Take the 2-minute tour ×
Stack Overflow is a question and answer site for professional and enthusiast programmers. It's 100% free.

I am using Json.NET's ability to convert XML to JSON and it works pretty well. I say "pretty well" because it will map empty XML nodes to null instead of {} (empty JSON object). However, because this web-services result drives a knockout.js binding, I need empty XML elements to map to {} in order to maintain the binding structure1.

The current approach looks like:

// Can I specify any custom converters for this?
var json = Newtonsoft.Json.JsonConvert.SerializeXNode(xDoc);

// JSON->JObject
var jObject = Newtonsoft.Json.JsonConvert.DeserializeObject(json);

// Update all `null` values to `{}`
// This "works reliably" because XML properties can never be null, but is
// hackish in its own right.
ConvertNullToEmptyObject(jObject as JContainer);

// And we're back at JSON, but I'd like to avoid such
// a complicated XML->JSON->JObject(Fixup)->JSON route.
// Performance isn't an issue, but it just feels dirty.
var finalJson = Newtonsoft.Json.JsonConvert.SerializeObject(jObject);

So then (the questions!);

  1. How can the roundabout trip through JSON be avoided?
  2. Is there a better way to convert an XElement to JSON (applying special rules) to begin with?


  • I am aware I could write my own XElement->JObject conversion function (using the same rules, or even code, as Json.NET), but I would like to re-use library support if possible. If you think I should just do this to start with, leave a comment saying so.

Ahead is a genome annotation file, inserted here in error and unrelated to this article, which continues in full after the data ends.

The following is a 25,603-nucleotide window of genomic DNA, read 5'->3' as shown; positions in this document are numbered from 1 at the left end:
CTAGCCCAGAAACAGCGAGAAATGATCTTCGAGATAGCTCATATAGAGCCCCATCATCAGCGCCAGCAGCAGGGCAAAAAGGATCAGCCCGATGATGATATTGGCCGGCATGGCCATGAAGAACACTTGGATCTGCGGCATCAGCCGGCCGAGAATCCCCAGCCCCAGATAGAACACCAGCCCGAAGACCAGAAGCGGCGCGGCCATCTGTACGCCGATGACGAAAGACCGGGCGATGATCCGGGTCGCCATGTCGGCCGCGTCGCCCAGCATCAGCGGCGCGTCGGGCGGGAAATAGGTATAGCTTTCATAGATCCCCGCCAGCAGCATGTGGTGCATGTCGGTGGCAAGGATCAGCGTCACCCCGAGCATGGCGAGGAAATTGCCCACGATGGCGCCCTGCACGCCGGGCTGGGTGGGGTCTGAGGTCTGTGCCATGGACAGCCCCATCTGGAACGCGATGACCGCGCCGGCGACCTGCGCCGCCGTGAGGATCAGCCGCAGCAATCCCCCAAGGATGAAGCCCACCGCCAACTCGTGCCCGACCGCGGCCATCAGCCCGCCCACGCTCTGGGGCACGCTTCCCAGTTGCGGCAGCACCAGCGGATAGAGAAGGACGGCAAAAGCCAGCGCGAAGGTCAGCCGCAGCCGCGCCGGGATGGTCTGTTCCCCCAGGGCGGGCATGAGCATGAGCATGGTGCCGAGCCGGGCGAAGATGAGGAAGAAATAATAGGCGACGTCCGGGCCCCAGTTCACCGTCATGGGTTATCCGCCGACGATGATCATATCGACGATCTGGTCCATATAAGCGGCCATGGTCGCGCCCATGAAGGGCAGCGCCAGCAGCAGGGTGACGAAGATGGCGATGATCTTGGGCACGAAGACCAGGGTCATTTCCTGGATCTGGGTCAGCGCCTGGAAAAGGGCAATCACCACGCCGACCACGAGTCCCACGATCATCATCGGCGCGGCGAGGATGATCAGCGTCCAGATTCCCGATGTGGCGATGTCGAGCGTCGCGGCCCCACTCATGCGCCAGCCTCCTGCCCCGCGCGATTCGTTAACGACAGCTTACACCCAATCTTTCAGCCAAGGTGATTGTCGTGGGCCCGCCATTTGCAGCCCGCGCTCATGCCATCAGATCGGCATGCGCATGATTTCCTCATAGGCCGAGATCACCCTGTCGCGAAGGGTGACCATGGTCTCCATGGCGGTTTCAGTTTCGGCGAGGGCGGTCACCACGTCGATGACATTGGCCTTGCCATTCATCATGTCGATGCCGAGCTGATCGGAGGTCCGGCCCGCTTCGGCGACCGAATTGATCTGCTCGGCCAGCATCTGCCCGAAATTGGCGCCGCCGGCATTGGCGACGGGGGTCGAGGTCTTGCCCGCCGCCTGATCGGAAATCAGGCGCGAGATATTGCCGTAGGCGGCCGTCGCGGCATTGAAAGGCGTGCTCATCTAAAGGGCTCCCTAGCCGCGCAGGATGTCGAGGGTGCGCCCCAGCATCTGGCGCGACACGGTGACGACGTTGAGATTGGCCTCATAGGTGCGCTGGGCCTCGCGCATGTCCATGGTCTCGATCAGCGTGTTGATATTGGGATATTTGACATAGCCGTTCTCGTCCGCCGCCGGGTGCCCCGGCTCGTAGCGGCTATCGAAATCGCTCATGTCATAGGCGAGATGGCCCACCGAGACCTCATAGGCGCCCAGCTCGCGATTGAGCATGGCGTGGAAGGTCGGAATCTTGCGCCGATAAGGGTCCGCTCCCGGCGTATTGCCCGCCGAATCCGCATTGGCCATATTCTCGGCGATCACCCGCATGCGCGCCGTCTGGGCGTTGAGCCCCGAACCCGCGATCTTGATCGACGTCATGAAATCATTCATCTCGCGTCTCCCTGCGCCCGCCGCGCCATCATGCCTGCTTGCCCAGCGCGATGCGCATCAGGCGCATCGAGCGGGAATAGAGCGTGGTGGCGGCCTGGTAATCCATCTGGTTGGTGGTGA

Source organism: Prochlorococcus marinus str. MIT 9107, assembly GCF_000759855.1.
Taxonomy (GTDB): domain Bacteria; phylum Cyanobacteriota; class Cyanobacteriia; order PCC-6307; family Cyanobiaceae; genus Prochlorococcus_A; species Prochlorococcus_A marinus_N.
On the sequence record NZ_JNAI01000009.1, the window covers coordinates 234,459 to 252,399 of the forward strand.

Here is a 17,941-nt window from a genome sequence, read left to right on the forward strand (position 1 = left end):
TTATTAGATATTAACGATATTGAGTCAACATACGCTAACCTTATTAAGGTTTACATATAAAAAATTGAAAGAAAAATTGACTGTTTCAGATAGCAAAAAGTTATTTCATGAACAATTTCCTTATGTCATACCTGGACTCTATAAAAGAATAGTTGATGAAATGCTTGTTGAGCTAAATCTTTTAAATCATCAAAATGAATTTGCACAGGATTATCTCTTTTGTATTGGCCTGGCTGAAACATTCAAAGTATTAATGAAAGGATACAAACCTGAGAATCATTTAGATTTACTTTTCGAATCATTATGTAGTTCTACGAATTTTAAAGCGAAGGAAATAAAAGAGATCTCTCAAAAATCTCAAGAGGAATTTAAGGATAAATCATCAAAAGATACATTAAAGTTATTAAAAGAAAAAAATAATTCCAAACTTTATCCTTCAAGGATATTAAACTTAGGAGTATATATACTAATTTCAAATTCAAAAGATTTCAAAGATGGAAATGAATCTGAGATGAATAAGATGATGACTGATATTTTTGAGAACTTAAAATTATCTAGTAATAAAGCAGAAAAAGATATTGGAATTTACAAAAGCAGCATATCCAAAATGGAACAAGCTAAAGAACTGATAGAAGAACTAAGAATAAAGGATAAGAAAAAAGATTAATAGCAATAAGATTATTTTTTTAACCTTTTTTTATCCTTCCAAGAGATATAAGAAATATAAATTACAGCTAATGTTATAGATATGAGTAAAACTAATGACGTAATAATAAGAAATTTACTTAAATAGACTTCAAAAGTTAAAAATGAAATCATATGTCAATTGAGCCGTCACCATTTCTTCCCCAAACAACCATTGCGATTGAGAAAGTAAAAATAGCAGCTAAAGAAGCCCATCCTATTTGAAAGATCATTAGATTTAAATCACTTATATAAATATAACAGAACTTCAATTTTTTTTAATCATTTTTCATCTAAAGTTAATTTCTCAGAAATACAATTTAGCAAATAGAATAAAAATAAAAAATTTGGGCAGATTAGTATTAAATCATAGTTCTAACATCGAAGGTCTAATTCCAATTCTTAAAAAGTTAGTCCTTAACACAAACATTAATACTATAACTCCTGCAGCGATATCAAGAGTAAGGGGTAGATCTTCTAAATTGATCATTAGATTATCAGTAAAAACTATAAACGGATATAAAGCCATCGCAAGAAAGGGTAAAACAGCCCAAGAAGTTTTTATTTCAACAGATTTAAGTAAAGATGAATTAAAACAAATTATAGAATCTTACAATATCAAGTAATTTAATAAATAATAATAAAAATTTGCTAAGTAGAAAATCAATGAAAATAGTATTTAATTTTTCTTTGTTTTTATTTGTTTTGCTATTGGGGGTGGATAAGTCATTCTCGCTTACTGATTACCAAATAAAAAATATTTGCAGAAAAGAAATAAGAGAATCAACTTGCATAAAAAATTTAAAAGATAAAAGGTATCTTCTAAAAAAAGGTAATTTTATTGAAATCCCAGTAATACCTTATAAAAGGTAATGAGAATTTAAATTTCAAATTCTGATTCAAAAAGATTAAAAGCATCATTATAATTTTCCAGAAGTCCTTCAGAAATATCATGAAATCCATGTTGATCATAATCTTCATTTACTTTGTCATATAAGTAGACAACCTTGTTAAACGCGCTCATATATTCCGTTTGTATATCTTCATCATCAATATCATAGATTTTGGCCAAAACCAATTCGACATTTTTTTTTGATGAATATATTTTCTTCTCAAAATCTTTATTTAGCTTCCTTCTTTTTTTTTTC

• I would like to stick to Json.NET, but would not be dissuaded from looking at alternative or supplemental libraries as long as they are free, small, and work in .NET 3.5.

1 The general approach of knockout<-JSON<-WS(XML)->JSON->knockout works quite well. This issue here is that standard knockout.js template bindings (in conjunction with ko.mapping) will not "auto-vivify" the structure even though binding to nonexistent properties (within an existing structure) works well.

share|improve this question

1 Answer 1

up vote 0 down vote accepted

If you have a better answer, write it. Accepted answers can be changed.

Well, I'm going to say this is "not reasonably possible" with Json.NET.

I cracked open Json.NET's XmlNodeConverter and it only interfaces externally with JsonReader and JsonWriter.

While it would likely be possible to write a JObjectReader and a JObjectWriter, this would involve more work than I am currently willing to invest.

Alternatively, I could copy all of the XmlNodeConverter code (most of it is private/internal) and modify it per my requirements - but this sort of copy'n'paste mass-duplication rubs me wrong.

What I have now works well enough, even if does seem wasteful.

share|improve this answer

Your Answer


By posting your answer, you agree to the privacy policy and terms of service.